Les Moonves Leaves CBS, Will Make $20 Million Donation To Me Too Movement

The network head has been one of the most powerful men in media.

Les Moonves, one of the most powerful men in media, is leaving his position as chairman and CEO of CBS amid multiple allegations of sexual misconduct against him, the company announced Sunday.

Moonves and CBS will donate $20 million to the Me Too movement that will be deducted from any severance benefits Moonves may be owed, the company said. The donation to charities promoting women’s equality in the workplace will come upon the conclusion of an independent investigation into the allegations, according to the statement.

CBS announced Monday that it will pay $120 million to Moonves if an internal investigation into the allegations fails to provide grounds for his dismissal, according to Reuters. He also could wind up with nothing under a settlement agreement, according to the report.

Moonves’ departure comes roughly a month after The New Yorker published an article alleging he harassed several women with unwanted kissing and touching and contributed to the network’s overall toxic workplace culture.

In a statement issued to Variety, Moonves said he was “deeply saddened to be leaving the company.”

“Untrue allegations from decades ago are now being made against me that are not consistent with who I am,” he said in the statement, published Sunday evening. “Effective immediately I will no longer be Chairman and Chief Executive Officer of CBS. I am deeply saddened to be leaving the company. I wish nothing but the best for the organization, the newly comprised board of directors and all of its employees.”

CBS also announced the replacement of six board members with new independent directors. CBS Chief Operating Officer Joseph Ianniello will replace Moonves and serve as the acting president and CEO while the board looks for a more permanent successor.

“Today’s resolution will benefit all shareholders, allowing us to focus on the business of running CBS – and transforming it for the future,” CBS Vice Chair Shari Redstone said in a statement. “We are confident in Joe’s ability to serve as acting CEO and delighted to welcome our new directors, who bring valuable and diverse expertise and a strong commitment to corporate governance.”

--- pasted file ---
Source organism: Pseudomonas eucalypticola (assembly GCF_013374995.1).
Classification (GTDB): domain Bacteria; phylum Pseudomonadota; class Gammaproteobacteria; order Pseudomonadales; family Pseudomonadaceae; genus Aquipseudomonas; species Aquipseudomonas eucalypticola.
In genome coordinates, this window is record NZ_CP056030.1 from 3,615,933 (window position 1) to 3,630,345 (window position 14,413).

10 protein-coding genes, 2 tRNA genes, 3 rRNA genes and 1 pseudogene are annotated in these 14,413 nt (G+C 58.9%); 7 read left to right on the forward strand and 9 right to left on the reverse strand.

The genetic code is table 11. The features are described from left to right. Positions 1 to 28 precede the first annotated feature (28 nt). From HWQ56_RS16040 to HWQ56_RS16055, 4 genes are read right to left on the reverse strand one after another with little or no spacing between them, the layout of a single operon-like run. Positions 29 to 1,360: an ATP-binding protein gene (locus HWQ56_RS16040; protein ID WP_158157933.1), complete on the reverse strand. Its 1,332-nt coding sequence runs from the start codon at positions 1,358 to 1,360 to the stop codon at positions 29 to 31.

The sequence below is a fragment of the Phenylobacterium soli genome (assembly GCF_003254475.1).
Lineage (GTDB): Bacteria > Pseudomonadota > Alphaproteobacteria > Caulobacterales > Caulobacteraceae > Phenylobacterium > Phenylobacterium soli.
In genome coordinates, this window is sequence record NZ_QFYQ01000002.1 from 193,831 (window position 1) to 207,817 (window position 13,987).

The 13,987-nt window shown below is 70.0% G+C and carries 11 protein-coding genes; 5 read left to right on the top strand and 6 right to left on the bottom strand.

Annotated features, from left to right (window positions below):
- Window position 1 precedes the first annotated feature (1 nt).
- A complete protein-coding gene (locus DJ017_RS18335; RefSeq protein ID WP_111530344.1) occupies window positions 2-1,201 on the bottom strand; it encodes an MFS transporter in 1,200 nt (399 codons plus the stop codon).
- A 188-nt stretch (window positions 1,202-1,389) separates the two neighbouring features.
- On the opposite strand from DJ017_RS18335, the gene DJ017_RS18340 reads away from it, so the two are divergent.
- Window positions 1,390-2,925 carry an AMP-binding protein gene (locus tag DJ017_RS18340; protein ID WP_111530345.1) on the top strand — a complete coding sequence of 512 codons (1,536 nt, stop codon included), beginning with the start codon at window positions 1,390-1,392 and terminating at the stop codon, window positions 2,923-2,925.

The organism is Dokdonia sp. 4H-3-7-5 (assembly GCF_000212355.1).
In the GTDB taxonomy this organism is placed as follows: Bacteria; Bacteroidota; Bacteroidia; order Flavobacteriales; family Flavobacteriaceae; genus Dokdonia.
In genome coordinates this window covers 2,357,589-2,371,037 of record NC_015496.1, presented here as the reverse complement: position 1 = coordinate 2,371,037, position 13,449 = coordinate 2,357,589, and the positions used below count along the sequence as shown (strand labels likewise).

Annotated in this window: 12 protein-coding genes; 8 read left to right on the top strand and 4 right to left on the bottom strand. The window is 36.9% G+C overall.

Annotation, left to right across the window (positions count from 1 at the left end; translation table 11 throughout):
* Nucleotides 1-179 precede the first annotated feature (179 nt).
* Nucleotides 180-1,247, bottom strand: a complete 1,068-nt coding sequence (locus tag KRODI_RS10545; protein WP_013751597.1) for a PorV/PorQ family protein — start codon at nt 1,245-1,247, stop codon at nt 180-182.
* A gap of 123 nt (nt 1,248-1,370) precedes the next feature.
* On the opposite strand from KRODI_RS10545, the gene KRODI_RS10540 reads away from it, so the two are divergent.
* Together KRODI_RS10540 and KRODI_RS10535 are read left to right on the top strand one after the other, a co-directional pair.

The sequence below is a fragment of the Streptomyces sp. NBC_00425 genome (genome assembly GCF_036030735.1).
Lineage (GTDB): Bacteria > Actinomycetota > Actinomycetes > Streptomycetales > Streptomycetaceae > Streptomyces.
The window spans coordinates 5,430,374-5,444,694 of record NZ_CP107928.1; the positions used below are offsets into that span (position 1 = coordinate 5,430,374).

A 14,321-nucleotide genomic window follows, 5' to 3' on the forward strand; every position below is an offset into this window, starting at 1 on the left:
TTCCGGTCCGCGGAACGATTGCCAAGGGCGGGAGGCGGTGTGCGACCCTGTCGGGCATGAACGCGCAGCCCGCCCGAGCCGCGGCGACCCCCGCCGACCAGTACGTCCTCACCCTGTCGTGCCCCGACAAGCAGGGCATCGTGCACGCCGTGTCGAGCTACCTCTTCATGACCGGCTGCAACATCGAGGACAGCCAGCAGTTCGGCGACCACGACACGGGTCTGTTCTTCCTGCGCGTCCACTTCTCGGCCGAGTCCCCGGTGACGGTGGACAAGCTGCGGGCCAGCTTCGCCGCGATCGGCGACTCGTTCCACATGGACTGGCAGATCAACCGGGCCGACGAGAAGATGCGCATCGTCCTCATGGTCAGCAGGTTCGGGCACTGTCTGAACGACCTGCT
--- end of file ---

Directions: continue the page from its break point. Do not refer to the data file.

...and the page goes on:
On Sunday, The New Yorker published a second report describing additional accusations against Moonves brought by six other women. One of the women said Moonves forced her to perform oral sex on him while they worked together at Lorimar-Telepictures in the 1980s. She filed a criminal complaint with the Los Angeles Police Department last year, though prosecutors declined to pursue charges, citing expired statutes of limitations for the crimes.

The New Yorker’s bombshell exposés by Ronan Farrow, whose reporting on sexual misconduct last year helped drive the Me Too movement, recounted some incidents that allegedly occurred more than 20 years ago, along with more recent allegations, from a total of 12 women. Some of the women said that when they rejected his forcible advances, Moonves became hostile toward them and caused their careers to suffer.

Shortly before the first piece was published, CBS issued a statement that it was looking into claims that the company’s code of conduct had been violated.

“Upon the conclusion of that investigation, which involves recently reported allegations that go back several decades, the Board will promptly review the findings and take appropriate action,” the statement read.

Moonves, 68, had been with CBS since 1995 and was named chairman in 2016. As head of the network, he oversaw the company’s entertainment division, news broadcasts and online content.

Prior to the sexual misconduct allegations, Moonves was criticized for comments he made about the effect that Donald Trump’s presidential candidacy had on CBS’s ratings during the 2016 campaign.

“Sorry, it’s a terrible thing to say, but bring it on, Donald. Keep going,” Moonves said during a March 2016 conference.

“It may not be good for America, but it’s damn good for CBS,” he said.

At the time, Trump was commanding more minutes than other candidates during nearly every GOP primary debate and had been afforded plentiful free airtime by calling in to many talk show programs. In many of these interviews, his track record of making xenophobic, racist and often false comments went unchallenged.

This article has been updated to include additional information from CBS’ press release and a statement from Moonves.

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